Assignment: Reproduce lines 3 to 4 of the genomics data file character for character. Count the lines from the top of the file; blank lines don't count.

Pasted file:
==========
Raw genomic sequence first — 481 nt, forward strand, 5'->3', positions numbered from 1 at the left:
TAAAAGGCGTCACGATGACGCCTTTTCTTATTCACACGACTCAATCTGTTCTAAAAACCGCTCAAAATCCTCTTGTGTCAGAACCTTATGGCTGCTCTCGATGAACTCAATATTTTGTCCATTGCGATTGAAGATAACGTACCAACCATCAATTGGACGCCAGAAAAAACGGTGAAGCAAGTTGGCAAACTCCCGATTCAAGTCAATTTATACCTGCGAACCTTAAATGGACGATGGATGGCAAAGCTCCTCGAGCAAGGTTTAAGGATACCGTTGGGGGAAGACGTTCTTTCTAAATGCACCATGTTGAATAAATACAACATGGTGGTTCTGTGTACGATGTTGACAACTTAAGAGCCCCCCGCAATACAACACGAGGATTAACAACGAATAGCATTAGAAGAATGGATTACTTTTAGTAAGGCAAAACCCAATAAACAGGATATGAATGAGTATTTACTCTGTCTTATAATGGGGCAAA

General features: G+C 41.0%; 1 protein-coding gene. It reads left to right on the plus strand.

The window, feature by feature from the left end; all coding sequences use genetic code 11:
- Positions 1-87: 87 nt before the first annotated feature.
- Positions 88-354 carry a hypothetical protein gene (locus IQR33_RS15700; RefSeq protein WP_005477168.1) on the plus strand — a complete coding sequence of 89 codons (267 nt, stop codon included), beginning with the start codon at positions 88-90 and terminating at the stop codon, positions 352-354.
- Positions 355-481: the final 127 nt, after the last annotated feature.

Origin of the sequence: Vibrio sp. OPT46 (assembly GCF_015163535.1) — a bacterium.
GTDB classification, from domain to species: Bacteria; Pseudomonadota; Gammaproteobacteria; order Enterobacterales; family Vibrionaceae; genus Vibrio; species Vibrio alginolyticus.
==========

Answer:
General features: G+C 41.0%; 1 protein-coding gene. It reads left to right on the plus strand.

The window, feature by feature from the left end; all coding sequences use genetic code 11: